People carry away a wounded person from the site of an explosion in Beirut, in this still image taken from video shot on November 12, 2015.
(photo credit: REUTERS)
BEIRUT - Lebanese authorities arrested five Syrians and a Palestinian suspected of being implicated in the twin-suicide bombings in central Beirut on Thursday, a senior security source said on Saturday.
At least 43 people were killed and more than 240 wounded in the blasts claimed by Islamic State in a crowded residential district in Beirut's southern suburbs, a stronghold of the Shi'ite Muslim group Hezbollah.
The explosions were the first attacks in more than a year to target a Hezbollah stronghold inside Lebanon, and came at time when the group is stepping up its involvement in the Syrian civil war -- a fight which has brought Sunni Islamist threats and invective against the Iran-backed Shi'ite group.
The blasts occurred almost simultaneously late on Thursday and struck a Shi'ite community center and a nearby bakery in the commercial and residential area of Borj al-Barajneh, security sources said. A closely guarded Hezbollah-run hospital is also nearby.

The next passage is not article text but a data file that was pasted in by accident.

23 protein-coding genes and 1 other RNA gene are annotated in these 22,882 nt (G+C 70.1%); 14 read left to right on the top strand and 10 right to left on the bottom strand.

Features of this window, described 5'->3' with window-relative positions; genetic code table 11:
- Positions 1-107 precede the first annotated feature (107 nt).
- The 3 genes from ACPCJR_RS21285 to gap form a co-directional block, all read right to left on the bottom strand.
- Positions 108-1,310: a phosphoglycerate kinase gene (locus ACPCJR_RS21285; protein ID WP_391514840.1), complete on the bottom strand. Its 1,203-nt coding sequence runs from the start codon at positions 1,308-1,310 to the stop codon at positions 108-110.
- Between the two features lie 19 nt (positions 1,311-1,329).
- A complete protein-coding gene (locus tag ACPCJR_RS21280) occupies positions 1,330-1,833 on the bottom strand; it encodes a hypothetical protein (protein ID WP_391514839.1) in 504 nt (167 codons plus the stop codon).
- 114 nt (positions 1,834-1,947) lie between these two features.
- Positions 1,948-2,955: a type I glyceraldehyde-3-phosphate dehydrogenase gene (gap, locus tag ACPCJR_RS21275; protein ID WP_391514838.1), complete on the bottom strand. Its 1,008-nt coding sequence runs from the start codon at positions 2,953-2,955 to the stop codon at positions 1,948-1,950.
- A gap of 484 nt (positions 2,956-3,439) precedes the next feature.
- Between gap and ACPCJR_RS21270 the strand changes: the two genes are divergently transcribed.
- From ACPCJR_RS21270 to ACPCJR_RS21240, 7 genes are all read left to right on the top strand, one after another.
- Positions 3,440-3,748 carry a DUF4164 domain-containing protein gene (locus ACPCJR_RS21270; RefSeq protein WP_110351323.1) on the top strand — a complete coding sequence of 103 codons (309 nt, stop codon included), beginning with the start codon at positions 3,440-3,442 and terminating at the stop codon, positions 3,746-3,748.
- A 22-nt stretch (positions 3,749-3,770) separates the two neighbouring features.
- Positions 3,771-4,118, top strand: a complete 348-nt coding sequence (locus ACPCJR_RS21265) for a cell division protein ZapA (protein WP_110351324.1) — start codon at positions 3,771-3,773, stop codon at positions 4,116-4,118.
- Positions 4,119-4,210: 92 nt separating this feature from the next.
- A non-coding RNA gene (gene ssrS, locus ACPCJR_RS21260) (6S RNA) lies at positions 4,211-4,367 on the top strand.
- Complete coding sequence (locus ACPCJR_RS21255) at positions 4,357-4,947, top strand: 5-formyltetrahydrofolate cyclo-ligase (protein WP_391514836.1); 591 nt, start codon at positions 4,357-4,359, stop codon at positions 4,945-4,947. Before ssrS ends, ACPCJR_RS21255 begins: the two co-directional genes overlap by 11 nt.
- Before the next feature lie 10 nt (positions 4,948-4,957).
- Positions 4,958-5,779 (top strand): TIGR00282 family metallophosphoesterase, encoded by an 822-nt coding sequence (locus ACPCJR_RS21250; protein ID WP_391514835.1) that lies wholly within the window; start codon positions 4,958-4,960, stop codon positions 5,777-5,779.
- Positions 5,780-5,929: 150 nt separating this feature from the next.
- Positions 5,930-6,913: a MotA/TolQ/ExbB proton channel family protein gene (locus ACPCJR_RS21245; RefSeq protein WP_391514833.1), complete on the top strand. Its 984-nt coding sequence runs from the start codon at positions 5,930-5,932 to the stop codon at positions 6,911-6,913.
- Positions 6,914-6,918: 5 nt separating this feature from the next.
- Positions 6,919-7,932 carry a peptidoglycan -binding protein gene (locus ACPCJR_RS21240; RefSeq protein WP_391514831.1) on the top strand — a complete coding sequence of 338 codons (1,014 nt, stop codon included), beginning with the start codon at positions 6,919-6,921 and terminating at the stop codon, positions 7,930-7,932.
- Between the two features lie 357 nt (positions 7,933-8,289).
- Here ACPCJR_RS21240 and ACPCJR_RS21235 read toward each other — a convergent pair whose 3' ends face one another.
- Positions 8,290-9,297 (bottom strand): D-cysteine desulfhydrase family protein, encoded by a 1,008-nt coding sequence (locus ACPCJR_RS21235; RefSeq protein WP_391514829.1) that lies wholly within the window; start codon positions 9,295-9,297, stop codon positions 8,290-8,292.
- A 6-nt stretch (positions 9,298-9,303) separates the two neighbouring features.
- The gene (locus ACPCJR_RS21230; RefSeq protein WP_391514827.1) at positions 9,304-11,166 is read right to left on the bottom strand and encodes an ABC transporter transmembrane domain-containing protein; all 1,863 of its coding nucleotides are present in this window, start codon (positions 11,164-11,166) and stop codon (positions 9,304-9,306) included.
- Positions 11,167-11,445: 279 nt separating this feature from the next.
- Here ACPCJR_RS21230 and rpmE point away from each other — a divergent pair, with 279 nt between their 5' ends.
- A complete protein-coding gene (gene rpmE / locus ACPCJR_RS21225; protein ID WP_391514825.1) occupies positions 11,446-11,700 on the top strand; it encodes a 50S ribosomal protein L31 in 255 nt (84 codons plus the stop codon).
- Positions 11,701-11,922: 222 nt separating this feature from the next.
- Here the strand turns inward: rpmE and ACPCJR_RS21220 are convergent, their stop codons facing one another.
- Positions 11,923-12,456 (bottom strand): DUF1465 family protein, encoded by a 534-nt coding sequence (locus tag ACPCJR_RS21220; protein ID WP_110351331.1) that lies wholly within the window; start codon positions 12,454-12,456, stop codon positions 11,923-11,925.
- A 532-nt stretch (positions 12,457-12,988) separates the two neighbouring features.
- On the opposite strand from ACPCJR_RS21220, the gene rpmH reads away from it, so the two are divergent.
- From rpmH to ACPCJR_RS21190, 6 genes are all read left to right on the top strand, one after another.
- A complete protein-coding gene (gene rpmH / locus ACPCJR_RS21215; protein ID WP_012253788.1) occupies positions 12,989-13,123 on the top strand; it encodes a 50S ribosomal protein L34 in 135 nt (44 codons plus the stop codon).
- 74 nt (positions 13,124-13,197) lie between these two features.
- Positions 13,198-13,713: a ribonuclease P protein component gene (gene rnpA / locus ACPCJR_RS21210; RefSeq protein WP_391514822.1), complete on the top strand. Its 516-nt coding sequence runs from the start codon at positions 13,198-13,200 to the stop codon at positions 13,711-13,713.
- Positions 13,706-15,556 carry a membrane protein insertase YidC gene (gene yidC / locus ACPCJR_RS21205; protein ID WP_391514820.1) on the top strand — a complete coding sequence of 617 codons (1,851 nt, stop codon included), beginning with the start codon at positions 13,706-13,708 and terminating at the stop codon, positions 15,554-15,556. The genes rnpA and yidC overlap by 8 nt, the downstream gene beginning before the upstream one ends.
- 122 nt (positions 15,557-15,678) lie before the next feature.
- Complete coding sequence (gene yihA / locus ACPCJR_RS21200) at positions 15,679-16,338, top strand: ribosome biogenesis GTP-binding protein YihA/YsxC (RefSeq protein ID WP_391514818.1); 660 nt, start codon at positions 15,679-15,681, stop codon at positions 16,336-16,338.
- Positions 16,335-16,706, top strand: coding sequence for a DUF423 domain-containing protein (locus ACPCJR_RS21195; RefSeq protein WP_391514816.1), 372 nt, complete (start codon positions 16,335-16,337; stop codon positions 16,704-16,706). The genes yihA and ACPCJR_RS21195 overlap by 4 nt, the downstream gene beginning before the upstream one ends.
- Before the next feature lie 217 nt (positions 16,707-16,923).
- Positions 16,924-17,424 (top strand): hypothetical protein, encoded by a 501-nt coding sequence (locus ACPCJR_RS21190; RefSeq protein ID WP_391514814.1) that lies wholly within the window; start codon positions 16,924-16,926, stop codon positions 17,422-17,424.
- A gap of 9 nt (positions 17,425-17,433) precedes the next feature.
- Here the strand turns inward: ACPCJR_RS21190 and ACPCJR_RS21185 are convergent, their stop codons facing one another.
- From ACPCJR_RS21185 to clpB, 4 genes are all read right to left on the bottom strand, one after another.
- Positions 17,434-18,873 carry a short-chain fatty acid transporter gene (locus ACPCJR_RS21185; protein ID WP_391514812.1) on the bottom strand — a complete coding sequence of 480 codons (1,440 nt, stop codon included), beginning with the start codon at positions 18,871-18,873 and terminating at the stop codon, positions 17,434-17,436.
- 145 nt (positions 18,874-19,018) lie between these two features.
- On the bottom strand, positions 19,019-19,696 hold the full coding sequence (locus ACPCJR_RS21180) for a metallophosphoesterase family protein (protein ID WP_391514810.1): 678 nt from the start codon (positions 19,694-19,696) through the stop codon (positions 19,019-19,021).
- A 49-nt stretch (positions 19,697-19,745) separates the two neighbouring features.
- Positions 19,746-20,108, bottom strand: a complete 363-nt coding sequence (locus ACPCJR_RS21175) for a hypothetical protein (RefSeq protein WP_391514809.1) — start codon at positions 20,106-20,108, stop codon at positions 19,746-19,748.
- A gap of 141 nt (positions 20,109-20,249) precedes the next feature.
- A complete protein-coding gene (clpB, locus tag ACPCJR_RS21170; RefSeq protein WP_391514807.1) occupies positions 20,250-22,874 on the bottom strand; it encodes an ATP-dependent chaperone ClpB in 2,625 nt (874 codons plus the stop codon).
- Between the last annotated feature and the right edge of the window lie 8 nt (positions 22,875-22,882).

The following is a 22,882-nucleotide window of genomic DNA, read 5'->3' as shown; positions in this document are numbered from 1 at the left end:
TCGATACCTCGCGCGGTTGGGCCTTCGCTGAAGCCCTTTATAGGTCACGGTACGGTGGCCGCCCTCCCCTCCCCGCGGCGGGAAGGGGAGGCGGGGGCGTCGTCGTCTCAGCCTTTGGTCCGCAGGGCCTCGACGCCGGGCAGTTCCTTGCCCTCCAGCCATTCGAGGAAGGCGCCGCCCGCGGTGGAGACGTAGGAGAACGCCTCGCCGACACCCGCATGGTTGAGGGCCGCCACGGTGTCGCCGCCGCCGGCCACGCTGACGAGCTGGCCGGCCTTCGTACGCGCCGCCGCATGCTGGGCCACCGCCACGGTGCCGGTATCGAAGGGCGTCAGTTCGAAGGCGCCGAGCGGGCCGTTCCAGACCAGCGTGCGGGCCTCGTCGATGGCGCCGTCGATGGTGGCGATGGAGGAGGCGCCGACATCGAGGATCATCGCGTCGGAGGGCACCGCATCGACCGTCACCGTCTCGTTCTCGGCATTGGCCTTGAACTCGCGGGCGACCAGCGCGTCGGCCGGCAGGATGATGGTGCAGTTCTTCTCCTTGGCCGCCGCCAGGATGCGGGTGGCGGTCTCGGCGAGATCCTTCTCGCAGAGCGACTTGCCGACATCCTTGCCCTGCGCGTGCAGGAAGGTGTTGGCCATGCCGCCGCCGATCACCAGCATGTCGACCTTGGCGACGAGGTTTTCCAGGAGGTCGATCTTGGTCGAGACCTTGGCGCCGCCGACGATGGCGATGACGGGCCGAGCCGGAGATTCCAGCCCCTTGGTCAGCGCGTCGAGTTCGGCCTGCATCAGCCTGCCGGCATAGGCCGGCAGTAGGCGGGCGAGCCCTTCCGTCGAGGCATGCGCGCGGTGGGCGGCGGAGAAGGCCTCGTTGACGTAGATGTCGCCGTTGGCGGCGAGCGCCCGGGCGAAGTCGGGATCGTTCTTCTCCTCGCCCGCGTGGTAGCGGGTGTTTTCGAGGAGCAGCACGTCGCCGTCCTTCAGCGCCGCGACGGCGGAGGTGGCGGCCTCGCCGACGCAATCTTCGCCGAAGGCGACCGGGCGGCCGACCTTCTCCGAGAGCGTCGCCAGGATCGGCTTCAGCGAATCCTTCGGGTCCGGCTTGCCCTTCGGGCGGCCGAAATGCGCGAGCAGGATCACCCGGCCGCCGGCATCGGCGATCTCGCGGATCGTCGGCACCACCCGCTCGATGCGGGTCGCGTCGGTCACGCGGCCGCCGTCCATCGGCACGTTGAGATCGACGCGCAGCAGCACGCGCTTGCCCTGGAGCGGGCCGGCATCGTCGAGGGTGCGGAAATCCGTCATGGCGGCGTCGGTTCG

Health Minister Wael Abu Faour said 43 people were killed and 240 people were wounded.
In July, the Shin Bet (Israel Security Agency) and Israel Police announced they had arrested and charged six Arab citizens, including four school teachers, with supporting and spreading Islamic State ideology.
Israeli security officials say a few dozen Israeli Arabs have left to fight alongside Islamic State in Syria, usually traveling through Turkey or Jordan.
According to a report by The Jihad and Terrorism Threat Monitor of MEMRI (the Middle East Media Research Institute), Islamic State has launched a media campaign releasing a series of videos in support of terror attacks and encouraging Palestinians to carry out more.
Islamic State does not have an operational presence on the ground in Israel, but its propaganda over the Internet has proved influential, with a handful of Arab-Israelis and Palestinians joining the fundamentalist movement in recent months.Daniel J. Roth and Ariel Ben Solomon contributed to this report.